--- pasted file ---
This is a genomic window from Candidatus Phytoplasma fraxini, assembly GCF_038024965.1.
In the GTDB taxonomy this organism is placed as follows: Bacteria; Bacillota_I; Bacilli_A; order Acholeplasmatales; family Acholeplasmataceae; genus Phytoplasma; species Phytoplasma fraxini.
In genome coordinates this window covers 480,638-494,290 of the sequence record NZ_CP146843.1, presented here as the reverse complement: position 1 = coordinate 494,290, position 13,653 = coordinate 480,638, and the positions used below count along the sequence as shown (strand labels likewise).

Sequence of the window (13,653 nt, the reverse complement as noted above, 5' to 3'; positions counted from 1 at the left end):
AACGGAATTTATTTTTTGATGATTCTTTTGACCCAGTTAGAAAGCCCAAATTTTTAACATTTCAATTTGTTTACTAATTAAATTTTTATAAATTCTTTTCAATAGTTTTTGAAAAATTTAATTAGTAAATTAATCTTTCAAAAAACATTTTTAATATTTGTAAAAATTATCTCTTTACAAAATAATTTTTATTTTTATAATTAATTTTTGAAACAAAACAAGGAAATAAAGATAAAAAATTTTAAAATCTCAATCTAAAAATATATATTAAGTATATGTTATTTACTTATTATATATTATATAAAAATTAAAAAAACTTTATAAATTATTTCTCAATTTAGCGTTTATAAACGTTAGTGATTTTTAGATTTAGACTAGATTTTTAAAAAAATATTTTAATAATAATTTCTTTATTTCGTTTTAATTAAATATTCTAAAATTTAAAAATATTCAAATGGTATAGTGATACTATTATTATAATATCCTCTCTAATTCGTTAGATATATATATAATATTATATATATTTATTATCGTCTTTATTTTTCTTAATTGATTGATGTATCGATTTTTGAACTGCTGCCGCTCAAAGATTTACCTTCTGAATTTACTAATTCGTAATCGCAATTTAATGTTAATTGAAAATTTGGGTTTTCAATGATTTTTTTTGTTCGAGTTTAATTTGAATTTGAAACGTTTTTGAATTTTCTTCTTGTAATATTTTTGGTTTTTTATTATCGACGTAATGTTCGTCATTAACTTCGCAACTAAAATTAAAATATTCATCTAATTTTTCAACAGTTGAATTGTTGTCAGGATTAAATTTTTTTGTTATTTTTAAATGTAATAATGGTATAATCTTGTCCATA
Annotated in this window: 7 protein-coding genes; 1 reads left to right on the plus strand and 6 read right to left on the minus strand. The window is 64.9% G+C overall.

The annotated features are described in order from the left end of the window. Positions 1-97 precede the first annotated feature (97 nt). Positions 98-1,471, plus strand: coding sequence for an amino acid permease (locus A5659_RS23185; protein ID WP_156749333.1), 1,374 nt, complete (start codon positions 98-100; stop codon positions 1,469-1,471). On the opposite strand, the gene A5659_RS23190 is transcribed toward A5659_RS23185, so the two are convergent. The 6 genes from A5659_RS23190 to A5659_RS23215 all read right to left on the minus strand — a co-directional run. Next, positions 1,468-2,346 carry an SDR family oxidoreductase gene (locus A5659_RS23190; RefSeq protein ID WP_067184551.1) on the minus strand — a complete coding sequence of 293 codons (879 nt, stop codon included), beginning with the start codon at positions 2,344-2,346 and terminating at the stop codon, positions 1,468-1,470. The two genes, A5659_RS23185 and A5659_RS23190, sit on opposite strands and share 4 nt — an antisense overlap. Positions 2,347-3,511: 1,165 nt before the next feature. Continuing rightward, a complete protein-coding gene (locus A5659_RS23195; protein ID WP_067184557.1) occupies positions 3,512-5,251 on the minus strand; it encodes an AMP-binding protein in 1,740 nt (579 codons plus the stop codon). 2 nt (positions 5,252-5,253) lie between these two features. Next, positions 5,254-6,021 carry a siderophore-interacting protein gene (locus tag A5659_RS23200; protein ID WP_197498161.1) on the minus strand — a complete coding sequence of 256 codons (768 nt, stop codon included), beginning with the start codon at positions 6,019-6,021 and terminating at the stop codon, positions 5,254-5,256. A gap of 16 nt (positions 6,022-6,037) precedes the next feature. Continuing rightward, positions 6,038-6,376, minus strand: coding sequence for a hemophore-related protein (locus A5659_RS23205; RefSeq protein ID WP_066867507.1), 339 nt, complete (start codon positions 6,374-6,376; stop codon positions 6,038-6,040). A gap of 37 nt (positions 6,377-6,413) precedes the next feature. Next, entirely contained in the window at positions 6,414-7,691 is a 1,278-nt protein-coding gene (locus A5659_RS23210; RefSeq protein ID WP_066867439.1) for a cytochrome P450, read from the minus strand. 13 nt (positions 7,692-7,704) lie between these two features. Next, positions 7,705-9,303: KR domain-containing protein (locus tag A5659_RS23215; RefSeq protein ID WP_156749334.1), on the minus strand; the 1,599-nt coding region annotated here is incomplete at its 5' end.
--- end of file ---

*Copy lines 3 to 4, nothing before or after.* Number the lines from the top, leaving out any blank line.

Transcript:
In genome coordinates this window covers 480,638-494,290 of the sequence record NZ_CP146843.1, presented here as the reverse complement: position 1 = coordinate 494,290, position 13,653 = coordinate 480,638, and the positions used below count along the sequence as shown (strand labels likewise).

Sequence of the window (13,653 nt, the reverse complement as noted above, 5' to 3'; positions counted from 1 at the left end):